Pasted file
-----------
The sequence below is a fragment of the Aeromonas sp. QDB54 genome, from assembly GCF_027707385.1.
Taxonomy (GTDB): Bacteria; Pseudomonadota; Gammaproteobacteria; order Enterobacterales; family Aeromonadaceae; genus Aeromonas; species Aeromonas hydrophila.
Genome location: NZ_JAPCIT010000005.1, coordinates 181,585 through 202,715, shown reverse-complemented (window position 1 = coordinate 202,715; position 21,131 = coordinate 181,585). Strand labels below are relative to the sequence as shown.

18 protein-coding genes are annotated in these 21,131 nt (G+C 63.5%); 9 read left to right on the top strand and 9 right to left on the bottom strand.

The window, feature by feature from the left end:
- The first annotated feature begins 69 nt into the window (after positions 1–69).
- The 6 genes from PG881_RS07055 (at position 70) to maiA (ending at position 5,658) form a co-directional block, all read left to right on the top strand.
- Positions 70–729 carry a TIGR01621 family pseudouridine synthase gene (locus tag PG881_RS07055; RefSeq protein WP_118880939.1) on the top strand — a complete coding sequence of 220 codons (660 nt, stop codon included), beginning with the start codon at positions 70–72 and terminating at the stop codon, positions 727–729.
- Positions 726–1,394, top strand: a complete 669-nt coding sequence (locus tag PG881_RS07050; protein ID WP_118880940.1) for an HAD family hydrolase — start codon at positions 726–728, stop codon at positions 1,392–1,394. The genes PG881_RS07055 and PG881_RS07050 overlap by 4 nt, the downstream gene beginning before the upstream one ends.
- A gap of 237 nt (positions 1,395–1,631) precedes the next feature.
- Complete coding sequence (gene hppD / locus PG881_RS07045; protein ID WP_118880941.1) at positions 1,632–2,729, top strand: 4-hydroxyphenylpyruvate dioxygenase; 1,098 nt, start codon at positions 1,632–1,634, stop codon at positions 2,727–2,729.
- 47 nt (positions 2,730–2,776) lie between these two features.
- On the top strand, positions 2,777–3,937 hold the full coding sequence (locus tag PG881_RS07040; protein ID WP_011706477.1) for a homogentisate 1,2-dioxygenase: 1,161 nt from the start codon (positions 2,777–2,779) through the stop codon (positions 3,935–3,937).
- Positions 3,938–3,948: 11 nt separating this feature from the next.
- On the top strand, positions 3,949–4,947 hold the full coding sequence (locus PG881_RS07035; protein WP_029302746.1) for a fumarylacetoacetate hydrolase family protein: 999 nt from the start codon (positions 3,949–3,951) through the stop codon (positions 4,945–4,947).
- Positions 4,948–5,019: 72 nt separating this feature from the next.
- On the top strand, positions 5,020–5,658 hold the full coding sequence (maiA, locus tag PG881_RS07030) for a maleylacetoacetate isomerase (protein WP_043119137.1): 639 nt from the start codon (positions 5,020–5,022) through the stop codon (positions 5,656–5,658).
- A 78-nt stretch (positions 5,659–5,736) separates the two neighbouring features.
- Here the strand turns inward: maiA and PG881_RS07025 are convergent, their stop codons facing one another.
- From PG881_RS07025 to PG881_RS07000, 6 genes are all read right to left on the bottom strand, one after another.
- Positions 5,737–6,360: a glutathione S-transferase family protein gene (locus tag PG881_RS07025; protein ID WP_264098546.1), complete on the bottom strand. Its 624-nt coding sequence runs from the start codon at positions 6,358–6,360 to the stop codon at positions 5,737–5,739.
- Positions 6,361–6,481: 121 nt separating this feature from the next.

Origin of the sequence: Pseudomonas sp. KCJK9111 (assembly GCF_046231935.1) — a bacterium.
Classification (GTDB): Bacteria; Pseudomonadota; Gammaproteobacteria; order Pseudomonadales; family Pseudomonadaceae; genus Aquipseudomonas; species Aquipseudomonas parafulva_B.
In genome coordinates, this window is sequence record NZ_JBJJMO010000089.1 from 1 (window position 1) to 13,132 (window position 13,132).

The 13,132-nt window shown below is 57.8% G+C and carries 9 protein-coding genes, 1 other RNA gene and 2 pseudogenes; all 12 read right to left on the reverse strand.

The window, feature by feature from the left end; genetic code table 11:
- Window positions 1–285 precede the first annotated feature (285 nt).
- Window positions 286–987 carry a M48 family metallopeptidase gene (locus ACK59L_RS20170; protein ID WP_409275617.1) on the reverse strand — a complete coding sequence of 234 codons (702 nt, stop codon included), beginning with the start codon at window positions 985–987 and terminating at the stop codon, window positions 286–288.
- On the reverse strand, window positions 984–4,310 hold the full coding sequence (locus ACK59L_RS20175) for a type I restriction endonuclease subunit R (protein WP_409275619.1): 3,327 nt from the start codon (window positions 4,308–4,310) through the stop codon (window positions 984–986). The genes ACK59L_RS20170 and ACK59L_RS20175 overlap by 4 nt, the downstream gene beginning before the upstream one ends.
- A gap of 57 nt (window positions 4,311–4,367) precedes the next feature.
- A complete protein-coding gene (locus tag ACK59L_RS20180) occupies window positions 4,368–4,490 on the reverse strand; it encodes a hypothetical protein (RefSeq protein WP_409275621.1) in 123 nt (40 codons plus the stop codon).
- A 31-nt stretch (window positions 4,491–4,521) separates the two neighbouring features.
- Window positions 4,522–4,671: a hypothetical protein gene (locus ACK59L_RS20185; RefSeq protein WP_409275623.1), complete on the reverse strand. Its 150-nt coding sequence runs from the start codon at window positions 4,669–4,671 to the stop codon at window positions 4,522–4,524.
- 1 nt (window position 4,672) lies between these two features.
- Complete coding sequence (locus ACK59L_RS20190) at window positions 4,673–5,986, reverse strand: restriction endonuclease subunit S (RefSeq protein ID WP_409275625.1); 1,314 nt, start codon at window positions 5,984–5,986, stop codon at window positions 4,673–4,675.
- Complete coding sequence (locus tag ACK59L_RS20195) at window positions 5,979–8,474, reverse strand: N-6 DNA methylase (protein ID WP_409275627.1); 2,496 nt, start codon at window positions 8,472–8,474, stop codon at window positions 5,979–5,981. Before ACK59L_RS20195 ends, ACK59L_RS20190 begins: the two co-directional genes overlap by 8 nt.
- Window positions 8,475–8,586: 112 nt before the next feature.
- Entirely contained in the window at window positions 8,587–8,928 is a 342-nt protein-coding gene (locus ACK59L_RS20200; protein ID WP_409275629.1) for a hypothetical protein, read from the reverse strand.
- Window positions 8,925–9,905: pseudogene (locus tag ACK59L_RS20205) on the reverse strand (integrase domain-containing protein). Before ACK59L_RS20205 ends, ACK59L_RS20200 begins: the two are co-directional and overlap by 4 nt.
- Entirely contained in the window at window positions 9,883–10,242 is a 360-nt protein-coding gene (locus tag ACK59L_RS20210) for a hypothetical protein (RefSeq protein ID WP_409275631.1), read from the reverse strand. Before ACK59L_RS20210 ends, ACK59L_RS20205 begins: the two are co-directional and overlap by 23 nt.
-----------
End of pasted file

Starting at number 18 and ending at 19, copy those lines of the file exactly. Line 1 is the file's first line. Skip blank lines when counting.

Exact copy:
- A 78-nt stretch (positions 5,659–5,736) separates the two neighbouring features.
- Here the strand turns inward: maiA and PG881_RS07025 are convergent, their stop codons facing one another.